What to collect to document the history of AIDS.

"Public Health." Academic American Encyclopedia 15:608-609. Danbury, CT: Grolier Inc., 1988.

A general description of the field of public health and its evolution.

"Samuel Clagett Busey," "Charles R. Drew," "George Martin Kober," "George Lloyd Magruder," "Frederick May," "Thomas Miller," "Mary Almera Parsons," "Robert Reyburn," and "George Tully Vaughan." Dictionary of American Medical Biography, edited by Martin Kaufman, et al., 2 vols. Westport, Conn.: Greenwood Press, 1984.

Biographical sketches of mainly early Washington, D.C. area physicians.

"Public Health Service." in Government Agencies, edited by Donald R. Whitnah , 450–458. Westport, Conn.: Greenwood Press, 1983.

A short history of the U.S. Public Health Service.

The Internet as Tool for the Social Construction of Knowledge Farquhar, John, Carrie Kotcho, and Brendan McGinty. The Internet as a Tool for the Social Construction of Knowledge. Proceedings of Selected Research and Development Presentations at the 1996 National Convention of the Association for Educational Communications and Technology. 18th, Indianapolis, IN: 1996.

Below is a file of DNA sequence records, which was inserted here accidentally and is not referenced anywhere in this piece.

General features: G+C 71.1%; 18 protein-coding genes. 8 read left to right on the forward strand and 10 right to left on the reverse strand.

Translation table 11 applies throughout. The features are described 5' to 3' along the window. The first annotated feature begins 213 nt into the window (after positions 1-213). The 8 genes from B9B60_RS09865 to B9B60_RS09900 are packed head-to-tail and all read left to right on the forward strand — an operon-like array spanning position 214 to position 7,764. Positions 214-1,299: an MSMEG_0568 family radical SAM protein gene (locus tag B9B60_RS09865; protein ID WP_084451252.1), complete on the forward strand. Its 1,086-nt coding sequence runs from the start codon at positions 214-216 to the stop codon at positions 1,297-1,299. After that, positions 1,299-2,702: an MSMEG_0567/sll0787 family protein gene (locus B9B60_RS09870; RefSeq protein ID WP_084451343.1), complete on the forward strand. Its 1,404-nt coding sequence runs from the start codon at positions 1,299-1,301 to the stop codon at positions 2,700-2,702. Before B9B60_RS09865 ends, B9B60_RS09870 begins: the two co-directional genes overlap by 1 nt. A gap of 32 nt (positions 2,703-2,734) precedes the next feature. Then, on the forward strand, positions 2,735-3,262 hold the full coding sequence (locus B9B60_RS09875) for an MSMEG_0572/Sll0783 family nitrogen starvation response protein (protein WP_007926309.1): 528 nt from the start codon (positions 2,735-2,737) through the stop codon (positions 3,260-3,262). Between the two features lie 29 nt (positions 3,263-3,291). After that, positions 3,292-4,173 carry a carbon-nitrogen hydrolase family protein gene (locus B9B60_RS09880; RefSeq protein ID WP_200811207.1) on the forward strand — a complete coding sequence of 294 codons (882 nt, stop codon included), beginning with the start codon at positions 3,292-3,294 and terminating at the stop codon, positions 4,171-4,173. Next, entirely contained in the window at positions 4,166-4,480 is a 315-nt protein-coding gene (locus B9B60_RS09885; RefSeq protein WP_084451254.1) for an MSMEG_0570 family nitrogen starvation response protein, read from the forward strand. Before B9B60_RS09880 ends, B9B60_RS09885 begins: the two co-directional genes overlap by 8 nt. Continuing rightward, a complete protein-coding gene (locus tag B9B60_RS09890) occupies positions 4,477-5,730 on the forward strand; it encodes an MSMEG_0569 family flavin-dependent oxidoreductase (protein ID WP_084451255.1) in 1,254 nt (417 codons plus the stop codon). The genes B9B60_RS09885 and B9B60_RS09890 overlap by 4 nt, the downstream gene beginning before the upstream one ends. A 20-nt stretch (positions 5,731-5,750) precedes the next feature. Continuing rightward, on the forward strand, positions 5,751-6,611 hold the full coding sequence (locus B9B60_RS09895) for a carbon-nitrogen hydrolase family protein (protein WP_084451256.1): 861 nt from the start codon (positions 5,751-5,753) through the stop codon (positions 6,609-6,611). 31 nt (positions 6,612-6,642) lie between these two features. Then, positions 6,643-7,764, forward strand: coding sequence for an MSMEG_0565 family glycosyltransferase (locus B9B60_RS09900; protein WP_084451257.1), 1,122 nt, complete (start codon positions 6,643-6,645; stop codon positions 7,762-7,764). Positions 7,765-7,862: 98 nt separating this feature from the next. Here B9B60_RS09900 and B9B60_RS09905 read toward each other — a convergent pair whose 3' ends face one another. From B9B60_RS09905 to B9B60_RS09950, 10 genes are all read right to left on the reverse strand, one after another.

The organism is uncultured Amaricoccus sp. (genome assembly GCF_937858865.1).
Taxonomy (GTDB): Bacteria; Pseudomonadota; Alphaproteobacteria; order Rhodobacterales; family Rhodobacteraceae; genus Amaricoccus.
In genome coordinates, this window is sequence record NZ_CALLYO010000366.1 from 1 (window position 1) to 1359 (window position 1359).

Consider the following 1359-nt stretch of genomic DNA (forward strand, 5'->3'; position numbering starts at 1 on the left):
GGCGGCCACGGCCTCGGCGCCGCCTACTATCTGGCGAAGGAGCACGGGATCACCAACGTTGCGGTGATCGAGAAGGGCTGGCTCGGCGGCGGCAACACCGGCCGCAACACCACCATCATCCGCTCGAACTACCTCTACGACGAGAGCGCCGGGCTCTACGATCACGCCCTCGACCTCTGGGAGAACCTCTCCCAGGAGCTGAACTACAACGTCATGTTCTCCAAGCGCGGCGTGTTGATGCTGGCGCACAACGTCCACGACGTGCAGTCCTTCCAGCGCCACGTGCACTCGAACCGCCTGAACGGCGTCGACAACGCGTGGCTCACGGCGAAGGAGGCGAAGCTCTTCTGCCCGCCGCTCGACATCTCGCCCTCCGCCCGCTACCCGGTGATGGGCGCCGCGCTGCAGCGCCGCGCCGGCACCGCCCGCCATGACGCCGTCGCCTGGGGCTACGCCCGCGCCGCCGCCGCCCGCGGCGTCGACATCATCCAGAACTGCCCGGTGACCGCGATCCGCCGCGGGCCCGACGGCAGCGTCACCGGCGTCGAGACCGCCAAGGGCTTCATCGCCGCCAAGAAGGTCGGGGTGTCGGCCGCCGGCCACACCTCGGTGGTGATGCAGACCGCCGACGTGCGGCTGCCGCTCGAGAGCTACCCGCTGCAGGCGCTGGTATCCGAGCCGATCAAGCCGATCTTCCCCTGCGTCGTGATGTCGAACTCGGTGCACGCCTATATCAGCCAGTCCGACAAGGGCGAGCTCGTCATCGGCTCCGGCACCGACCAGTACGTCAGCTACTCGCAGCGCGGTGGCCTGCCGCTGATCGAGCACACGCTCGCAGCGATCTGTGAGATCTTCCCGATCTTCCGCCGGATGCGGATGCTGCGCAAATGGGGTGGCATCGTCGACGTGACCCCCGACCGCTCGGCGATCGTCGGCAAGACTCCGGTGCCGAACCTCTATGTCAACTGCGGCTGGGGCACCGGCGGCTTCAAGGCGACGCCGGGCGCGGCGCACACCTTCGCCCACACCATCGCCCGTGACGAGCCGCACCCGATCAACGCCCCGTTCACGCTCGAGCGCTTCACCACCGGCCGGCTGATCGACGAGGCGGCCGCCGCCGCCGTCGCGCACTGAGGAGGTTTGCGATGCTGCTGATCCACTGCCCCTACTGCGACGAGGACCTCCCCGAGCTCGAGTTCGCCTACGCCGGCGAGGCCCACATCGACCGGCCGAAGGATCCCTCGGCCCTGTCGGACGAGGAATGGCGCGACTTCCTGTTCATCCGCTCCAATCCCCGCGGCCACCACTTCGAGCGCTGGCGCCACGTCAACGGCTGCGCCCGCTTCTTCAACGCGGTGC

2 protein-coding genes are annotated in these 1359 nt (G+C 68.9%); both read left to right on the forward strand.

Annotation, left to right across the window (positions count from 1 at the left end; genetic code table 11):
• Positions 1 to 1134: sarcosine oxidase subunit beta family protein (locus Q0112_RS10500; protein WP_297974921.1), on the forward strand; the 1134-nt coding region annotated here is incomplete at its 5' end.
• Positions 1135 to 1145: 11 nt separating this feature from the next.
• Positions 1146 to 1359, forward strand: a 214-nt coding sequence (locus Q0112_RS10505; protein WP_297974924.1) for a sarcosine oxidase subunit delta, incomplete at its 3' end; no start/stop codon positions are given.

An early exploration of how Internet technologies might be used to promote learning through socially-mediated interactions. Identifies potential use of the Web for social networking and learning as well as naming bandwidth as a major factor in the quality of interactions.
Read full report. (PDF, 8 pages)

"Exploring Virtual History at the National Museum of American History," 2002, International Society on Virtual Systems and Multimedia.
“Hillotypes: A Sad Tale of Invention,” Photographic History, Spring 2000, Vol. 24, No. 1, p. 52.
"Presenting History: Democracy on Display," Exhibitionist, Vol. 14, No. 2, Fall 1995, pp. 18–21.
"Experiences from the Front Line: Presenting a Controversial Exhibition during the Culture Wars," Public Historian, Vol. 22 No. 3, summer 2000, p. 67–86.
Who’s in Charge: Constructed Realities, et al, SITES, Washington, D.C. 1992.
Between a Rock and a Hard Place: A History of American Sweatshops, 1820– Present, with Harry Rubenstein. UCLA Asian American Studies Center, Los Angeles, Calif., 1999.
Cutting Tool Engineering, "History of Tools" series: "1989-1991: The Development of high-speed Steel", June, 1989; "Bicycle Wheels and Grinding Wheels", August, 1989; "The World’s Most Elegant Lathe", October, 1989; "Evolution of Drilling", February, 1990 ; "Threading Through History", August, 1990; "“The Milling-Machine Revolution", October, 1990; "“Hand Files", February 1991; "Gaging Change", March, 1991.
"What Do We Keep?" with Steven Lubar. Invention and Technology, Spring 1999, vol. 14, no. 4, pp. 28–38.